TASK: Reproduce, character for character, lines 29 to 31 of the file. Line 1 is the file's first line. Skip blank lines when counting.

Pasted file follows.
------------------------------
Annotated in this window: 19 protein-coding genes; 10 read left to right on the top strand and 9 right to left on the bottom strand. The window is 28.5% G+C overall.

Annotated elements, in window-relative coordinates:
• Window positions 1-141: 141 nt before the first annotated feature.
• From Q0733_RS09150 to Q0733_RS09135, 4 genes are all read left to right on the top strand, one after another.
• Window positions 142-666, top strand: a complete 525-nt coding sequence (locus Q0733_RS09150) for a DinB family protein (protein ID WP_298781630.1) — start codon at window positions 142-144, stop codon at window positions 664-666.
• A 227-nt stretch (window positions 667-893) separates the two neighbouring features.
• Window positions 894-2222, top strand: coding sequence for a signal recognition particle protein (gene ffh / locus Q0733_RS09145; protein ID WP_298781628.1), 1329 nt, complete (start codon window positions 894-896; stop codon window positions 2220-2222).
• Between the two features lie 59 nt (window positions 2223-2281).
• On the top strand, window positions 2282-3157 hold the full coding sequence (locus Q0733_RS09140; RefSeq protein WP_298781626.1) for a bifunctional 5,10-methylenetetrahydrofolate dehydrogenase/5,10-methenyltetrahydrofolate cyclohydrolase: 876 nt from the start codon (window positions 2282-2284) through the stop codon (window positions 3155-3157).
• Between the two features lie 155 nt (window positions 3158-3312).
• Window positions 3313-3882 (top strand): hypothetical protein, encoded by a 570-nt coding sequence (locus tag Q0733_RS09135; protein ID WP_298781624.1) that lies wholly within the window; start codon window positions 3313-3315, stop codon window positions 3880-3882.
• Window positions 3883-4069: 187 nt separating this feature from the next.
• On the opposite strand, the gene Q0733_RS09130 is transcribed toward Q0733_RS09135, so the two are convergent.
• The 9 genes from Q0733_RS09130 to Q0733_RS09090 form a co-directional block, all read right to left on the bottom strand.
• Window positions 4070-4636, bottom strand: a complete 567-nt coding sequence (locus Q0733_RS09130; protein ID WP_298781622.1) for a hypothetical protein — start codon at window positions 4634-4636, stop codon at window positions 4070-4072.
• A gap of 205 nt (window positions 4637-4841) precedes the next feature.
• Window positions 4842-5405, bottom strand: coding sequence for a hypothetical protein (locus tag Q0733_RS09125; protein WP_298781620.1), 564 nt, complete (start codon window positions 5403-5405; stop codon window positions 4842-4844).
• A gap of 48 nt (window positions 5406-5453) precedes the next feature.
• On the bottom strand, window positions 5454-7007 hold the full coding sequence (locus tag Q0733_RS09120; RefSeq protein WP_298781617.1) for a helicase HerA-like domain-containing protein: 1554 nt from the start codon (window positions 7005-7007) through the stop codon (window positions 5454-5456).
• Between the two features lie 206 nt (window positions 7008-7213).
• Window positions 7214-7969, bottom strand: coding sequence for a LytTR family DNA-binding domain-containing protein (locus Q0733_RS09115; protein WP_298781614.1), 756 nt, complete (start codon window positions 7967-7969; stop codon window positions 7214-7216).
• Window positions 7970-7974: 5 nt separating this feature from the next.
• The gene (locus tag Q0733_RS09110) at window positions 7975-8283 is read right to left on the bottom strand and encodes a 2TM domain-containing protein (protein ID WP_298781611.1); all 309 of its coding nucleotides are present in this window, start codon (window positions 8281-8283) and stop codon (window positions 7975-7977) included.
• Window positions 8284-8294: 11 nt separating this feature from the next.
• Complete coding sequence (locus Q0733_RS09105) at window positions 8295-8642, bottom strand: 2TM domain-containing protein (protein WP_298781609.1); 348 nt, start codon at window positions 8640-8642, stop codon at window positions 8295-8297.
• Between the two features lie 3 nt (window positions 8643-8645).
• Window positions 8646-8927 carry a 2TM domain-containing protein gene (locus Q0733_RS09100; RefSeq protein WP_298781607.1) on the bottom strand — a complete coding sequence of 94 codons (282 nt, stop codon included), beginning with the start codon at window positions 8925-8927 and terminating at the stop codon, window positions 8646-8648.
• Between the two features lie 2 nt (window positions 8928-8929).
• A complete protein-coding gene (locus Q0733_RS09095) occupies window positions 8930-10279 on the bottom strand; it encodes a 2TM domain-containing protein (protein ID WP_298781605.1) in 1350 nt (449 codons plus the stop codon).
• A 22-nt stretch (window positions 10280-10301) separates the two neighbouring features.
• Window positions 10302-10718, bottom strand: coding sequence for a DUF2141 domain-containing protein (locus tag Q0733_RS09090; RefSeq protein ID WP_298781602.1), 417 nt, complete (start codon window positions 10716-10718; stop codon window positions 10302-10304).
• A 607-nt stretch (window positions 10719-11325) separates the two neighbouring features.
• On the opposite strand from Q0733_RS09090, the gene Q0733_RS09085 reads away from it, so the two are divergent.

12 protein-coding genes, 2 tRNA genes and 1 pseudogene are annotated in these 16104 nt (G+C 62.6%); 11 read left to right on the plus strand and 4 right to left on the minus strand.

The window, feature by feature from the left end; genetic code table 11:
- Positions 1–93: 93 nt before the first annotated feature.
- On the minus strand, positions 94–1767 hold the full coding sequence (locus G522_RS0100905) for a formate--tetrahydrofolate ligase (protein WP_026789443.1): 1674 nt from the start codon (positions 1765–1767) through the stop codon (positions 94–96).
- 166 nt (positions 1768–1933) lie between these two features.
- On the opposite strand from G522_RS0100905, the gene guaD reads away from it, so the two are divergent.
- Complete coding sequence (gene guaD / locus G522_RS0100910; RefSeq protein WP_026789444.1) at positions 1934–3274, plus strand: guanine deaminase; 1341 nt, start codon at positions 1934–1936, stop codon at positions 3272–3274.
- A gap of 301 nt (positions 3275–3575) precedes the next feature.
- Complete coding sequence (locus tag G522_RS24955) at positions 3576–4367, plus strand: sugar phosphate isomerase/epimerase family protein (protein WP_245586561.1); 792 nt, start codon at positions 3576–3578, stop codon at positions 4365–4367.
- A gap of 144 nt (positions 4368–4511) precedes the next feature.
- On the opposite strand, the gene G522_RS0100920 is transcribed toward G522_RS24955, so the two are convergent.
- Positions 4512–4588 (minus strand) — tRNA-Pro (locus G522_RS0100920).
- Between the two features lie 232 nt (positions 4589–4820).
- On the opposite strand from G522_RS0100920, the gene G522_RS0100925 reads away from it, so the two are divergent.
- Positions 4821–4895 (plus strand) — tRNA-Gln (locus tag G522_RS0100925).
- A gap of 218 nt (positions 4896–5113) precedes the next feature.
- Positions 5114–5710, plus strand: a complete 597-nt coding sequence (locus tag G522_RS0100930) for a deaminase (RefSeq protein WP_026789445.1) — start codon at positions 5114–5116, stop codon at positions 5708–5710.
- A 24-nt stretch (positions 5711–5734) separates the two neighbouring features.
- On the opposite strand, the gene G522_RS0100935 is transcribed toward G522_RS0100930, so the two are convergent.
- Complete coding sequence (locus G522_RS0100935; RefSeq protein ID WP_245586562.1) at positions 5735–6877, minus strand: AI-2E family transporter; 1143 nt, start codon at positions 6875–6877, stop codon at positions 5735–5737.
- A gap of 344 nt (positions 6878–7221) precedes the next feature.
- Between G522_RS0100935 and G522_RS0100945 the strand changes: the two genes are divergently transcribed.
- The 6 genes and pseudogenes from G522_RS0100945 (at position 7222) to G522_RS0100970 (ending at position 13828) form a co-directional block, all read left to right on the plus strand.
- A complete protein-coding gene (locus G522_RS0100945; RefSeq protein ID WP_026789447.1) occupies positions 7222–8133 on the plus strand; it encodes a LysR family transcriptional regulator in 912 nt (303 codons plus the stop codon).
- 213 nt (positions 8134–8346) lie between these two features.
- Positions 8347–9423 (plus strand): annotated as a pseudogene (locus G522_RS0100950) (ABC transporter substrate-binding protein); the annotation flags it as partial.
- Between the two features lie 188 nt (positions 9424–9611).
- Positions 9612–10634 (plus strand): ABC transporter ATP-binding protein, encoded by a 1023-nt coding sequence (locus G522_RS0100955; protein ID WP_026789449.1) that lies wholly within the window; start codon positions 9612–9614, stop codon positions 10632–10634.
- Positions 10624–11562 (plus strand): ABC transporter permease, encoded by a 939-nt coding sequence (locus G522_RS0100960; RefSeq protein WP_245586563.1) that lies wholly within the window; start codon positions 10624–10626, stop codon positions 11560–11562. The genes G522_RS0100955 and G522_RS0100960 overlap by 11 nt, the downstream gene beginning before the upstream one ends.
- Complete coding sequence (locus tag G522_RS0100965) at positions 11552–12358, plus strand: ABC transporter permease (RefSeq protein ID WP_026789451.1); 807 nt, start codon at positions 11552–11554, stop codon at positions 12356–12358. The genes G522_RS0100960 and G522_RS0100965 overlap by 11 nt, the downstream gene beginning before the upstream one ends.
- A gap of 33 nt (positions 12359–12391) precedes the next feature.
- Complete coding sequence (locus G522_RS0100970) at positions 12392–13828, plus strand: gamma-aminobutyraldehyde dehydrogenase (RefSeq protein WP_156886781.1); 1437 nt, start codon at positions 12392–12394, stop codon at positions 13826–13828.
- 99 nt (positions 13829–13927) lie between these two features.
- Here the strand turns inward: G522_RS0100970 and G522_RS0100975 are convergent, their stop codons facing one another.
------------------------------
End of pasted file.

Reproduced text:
• A complete protein-coding gene (locus Q0733_RS09095) occupies window positions 8930-10279 on the bottom strand; it encodes a 2TM domain-containing protein (protein ID WP_298781605.1) in 1350 nt (449 codons plus the stop codon).
• A 22-nt stretch (window positions 10280-10301) separates the two neighbouring features.
• Window positions 10302-10718, bottom strand: coding sequence for a DUF2141 domain-containing protein (locus tag Q0733_RS09090; RefSeq protein ID WP_298781602.1), 417 nt, complete (start codon window positions 10716-10718; stop codon window positions 10302-10304).